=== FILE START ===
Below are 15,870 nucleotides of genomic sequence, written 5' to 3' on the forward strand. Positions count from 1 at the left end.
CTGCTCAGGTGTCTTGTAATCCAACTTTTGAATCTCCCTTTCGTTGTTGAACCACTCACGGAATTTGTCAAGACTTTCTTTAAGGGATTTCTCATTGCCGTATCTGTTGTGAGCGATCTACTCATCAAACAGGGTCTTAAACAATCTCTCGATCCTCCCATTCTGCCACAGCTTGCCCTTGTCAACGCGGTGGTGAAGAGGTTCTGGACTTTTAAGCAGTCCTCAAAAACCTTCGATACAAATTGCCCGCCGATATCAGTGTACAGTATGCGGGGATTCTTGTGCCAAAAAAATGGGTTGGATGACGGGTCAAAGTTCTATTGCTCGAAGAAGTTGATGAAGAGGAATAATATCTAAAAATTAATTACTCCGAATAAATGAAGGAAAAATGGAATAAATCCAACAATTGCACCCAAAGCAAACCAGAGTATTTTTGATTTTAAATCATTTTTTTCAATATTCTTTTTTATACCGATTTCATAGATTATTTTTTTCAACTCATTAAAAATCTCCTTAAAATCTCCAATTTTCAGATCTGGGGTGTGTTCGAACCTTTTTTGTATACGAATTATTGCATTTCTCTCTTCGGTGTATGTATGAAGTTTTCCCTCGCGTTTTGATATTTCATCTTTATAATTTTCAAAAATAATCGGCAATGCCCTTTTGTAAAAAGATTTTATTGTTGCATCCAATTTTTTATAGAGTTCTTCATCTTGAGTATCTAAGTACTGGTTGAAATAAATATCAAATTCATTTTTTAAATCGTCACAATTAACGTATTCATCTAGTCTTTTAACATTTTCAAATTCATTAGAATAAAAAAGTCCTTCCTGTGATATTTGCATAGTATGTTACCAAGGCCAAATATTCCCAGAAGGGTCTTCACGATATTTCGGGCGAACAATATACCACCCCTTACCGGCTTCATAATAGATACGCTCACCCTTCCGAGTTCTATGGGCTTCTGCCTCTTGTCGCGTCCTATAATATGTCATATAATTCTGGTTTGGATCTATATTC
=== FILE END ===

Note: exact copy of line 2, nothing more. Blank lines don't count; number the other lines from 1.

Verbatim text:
CTGCTCAGGTGTCTTGTAATCCAACTTTTGAATCTCCCTTTCGTTGTTGAACCACTCACGGAATTTGTCAAGACTTTCTTTAAGGGATTTCTCATTGCCGTATCTGTTGTGAGCGATCTACTCATCAAACAGGGTCTTAAACAATCTCTCGATCCTCCCATTCTGCCACAGCTTGCCCTTGTCAACGCGGTGGTGAAGAGGTTCTGGACTTTTAAGCAGTCCTCAAAAACCTTCGATACAAATTGCCCGCCGATATCAGTGTACAGTATGCGGGGATTCTTGTGCCAAAAAAATGGGTTGGATGACGGGTCAAAGTTCTATTGCTCGAAGAAGTTGATGAAGAGGAATAATATCTAAAAATTAATTACTCCGAATAAATGAAGGAAAAATGGAATAAATCCAACAATTGCACCCAAAGCAAACCAGAGTATTTTTGATTTTAAATCATTTTTTTCAATATTCTTTTTTATACCGATTTCATAGATTATTTTTTTCAACTCATTAAAAATCTCCTTAAAATCTCCAATTTTCAGATCTGGGGTGTGTTCGAACCTTTTTTGTATACGAATTATTGCATTTCTCTCTTCGGTGTATGTATGAAGTTTTCCCTCGCGTTTTGATATTTCATCTTTATAATTTTCAAAAATAATCGGCAATGCCCTTTTGTAAAAAGATTTTATTGTTGCATCCAATTTTTTATAGAGTTCTTCATCTTGAGTATCTAAGTACTGGTTGAAATAAATATCAAATTCATTTTTTAAATCGTCACAATTAACGTATTCATCTAGTCTTTTAACATTTTCAAATTCATTAGAATAAAAAAGTCCTTCCTGTGATATTTGCATAGTATGTTACCAAGGCCAAATATTCCCAGAAGGGTCTTCACGATATTTCGGGCGAACAATATACCACCCCTTACCGGCTTCATAATAGATACGCTCACCCTTCCGAGTTCTATGGGCTTCTGCCTCTTGTCGCGTCCTATAATATGTCATATAATTCTGGTTTGGATCTATATTC